He explains that the alien possessing Troi is part of a species of xenophobes who are determined to stay isolated. They have the ability to affect the minds of other intelligent species. The aliens knock out any intruding species and then moves them to another part of space, making it appear as though a wormhole was responsible. Usually the hapless travelers figure themselves lucky and move on, but Data screwed that up. He remained conscious and revived the crew, so they became aware of the aliens.

Instead of destroying the Enterprise, as was the aliens’ first choice, Picard talked them into arranging it so that it appears to the crew the whole scenario plays out the same way as with other interlopers. But, since Data will still know, Picard would order Data to never reveal what really happened at the wormhole. The aliens agree and they do their magic, which takes 24 hours.

The problem is too many clues were left behind and humans just can’t resist a mystery. So, they came back. Picard convinces the aliens to give his crew a second chance. He told them to consider the first attempt a rehearsal “to shake out the flaws.” This time they would make certain to leave no clues behind. The aliens agree.

The crew once again regains consciousness as they did after the original wormhole encounter. The first encounter and clue-finding aftermath have been completely erased from their memories, the clues have been removed, and the ship’s clocks have all been set to show a mere 30 seconds of unconsciousness had been experienced by all. Again, they decide not to go back. Again, they send a probe, but this time they also set up a warning beacon to advise other ships to stay away. And, again, Data remains the only crew member to know the truth and, since he is an android, he will keep the secret forever.

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“I know something they don’t know.”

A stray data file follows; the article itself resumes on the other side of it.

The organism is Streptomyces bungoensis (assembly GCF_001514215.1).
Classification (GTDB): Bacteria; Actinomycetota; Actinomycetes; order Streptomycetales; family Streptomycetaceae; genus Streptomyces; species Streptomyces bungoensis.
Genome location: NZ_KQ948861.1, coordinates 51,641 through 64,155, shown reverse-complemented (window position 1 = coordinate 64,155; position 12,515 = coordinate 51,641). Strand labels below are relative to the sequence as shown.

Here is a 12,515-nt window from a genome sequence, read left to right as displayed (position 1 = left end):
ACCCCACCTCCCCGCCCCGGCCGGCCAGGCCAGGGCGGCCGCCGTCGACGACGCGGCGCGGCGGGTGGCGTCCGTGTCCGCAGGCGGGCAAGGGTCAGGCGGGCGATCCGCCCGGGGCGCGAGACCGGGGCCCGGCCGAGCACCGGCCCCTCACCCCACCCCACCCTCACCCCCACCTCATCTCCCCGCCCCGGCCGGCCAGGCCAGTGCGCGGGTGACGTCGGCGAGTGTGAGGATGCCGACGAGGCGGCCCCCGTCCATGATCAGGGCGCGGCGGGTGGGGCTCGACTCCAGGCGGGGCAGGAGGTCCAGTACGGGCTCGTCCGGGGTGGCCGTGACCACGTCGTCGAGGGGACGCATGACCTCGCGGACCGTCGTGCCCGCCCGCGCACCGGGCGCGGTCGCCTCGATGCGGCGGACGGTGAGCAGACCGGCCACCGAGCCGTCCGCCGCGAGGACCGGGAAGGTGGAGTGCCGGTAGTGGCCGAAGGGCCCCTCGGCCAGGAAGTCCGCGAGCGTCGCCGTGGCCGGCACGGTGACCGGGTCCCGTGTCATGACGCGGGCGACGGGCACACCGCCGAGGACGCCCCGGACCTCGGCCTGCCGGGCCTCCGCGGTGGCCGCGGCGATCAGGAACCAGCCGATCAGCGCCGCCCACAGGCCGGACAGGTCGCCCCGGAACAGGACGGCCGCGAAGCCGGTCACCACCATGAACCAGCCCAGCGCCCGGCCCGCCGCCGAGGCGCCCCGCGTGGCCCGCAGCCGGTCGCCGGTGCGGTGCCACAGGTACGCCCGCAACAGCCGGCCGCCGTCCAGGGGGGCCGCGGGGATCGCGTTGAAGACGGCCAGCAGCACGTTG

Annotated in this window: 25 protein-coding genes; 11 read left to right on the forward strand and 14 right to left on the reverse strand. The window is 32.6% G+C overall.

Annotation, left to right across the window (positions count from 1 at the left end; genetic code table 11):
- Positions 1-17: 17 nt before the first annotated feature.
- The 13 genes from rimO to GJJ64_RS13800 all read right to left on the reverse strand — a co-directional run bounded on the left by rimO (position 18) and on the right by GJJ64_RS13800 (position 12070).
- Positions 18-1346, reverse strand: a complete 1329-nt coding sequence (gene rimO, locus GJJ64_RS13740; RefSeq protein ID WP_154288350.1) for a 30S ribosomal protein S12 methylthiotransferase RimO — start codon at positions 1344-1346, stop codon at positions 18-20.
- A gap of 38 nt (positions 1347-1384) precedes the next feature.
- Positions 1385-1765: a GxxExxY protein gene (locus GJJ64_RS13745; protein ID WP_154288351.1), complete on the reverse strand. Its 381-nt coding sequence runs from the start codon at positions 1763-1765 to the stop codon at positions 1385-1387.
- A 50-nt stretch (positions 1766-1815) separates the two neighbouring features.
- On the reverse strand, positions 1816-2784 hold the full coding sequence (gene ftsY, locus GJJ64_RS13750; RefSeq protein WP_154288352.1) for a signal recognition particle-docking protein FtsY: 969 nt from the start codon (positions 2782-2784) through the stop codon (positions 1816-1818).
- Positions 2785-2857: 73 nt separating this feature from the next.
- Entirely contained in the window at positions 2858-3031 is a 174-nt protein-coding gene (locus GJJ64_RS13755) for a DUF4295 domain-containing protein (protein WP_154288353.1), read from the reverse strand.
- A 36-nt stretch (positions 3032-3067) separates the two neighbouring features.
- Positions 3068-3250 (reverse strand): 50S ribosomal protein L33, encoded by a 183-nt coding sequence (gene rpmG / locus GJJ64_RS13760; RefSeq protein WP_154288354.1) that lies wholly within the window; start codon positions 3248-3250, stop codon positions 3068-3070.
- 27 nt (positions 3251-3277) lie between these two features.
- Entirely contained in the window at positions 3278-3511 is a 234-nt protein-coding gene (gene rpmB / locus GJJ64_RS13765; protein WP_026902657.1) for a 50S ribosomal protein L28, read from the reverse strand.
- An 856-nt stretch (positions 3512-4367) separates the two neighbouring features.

The episode ends.

Pretty good, but the pedant in me surfaced. The first go-round took 24 hours to set up. Then there was the time of finding clues and returning to the planet, which for simplicity I’ll say took 24 hours. And the final attempt to remove all clues and do the wormhole trick again, I’ll say took yet another 24 hours. That’s 72 hours that have gone by in what the crew and the ship’s clocks think was 30 seconds.

Well, that’ll work fine until the Enterprise meets up with another ship, puts into space dock, or sends a report to Star Fleet. At some point, they will notice they are three days behind and will likely trace it back to the wormhole incident and back they’ll go. This time the aliens will say, “That’s it! Three strikes, you’re out!” And destroy the ship.

What is a pedant to do?

Worry not. I was able to figure out a way around the 72 hours. If the first encounter happened on a Tuesday, the aliens would have to make it appear to have happened on a Friday. There would have to be memories implanted so the crew thinks they did stuff during those three days. They would, also, have to make it look as though three days of work had been done. And there would have to be three days of log entries by the captain and the crew. As long as someone thought of these tasks, the crew and the aliens would have been able to work them out.